Robots tipped to replace teachers, 'inspire' students in the next 10 years
Not inspiring enough. Source: Shutterstock

A prominent educationist predicts that robots would begin replacing teachers in the classroom in the next 10 years, as innovators look to revolutionise one-to-one learning.

According to The Telegraph, the Vice-Chancellor of the University of Buckingham, Sir Anthony Seldon, says traditional academic teaching was expected to be redundant with the advent of intelligent machines adapted to suit the learning styles of individual children.

He said developers in Silicon Valley were working on programmes that would be able to read the brains and facial expression of pupils, making them adaptable to the communication needs of the students.

As the robots were personalised, automated teaching is tipped to end grouping children in classrooms, but rather enabling students to learn new things at their own pace.

“It will open up the possibility of an Eton or Wellington-style education for all,” Sir Anthony was quoted as saying.

“Everyone can have the very best teacher and it’s completely personalised; the software you’re working with will be with you throughout your education journey.”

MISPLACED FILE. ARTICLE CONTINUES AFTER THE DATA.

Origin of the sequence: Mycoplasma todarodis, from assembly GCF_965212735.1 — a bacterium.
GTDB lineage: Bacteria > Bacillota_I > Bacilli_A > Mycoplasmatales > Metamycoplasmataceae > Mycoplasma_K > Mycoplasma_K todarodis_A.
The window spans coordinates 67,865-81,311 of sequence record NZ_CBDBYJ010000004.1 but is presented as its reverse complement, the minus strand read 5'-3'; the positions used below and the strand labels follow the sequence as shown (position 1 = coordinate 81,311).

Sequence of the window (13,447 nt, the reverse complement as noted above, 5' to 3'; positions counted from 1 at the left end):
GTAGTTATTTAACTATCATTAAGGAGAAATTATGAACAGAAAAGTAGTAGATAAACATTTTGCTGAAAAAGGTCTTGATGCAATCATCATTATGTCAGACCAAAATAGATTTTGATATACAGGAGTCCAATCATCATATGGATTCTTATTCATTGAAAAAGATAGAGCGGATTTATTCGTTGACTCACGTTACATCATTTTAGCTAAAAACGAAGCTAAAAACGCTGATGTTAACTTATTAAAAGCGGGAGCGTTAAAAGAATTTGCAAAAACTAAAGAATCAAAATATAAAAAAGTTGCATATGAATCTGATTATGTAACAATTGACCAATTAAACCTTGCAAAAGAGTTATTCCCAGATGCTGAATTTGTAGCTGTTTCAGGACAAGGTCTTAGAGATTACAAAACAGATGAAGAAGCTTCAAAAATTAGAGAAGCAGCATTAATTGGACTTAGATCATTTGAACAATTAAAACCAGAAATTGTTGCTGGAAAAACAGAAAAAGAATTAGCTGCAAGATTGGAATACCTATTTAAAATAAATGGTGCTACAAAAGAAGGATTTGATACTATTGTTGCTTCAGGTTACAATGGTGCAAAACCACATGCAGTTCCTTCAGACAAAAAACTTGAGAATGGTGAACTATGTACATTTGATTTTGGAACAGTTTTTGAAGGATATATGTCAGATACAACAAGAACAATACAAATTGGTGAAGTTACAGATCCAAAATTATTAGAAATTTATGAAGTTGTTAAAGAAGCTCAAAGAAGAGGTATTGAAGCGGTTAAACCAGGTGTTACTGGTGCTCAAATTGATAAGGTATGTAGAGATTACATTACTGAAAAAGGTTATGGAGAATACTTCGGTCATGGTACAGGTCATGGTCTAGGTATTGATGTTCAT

The prominent educationist said the teaching machines would be “extraordinarily inspirational”. Source: Shutterstock

However, he said there were concerns on “infantilising” pupils and teachers and that is why the new technology needed to be carefully introduced.

While the robots were predicted to replace the teacher’s direct role, the human educators would not be made redundant. Instead, the teachers’ would take on the role on “overseers” who monitor the progress of individual pupils and lead non-academic activities, apart from providing support.

Sir Anthony said automated teaching would see only 30 per cent of school time will be spent in class.

Sir Anthony, a contemporary historian who has written biographies of David Cameron, Tony Blair, John Major and Gordon Brown, made this prediction is his new book, The Fourth Revolution”, which is expected to be released next year.

“The impact is going to be massive,” he said.

“This is beyond anything that we’ve seen in the industrial revolution or since with any other new technology.”

He also said the teaching machines would be “extraordinarily inspirational”.

“You’ll still have the humans there walking around during school time, but in fact, the inspiration in terms of intellectual excitement will come from the lighting-up of the brain which the machines will be superbly well-geared for.

“The machines will know what it is that most excites you and gives you a natural level of challenge that is not too hard or too easy, but just right for you,” he said.

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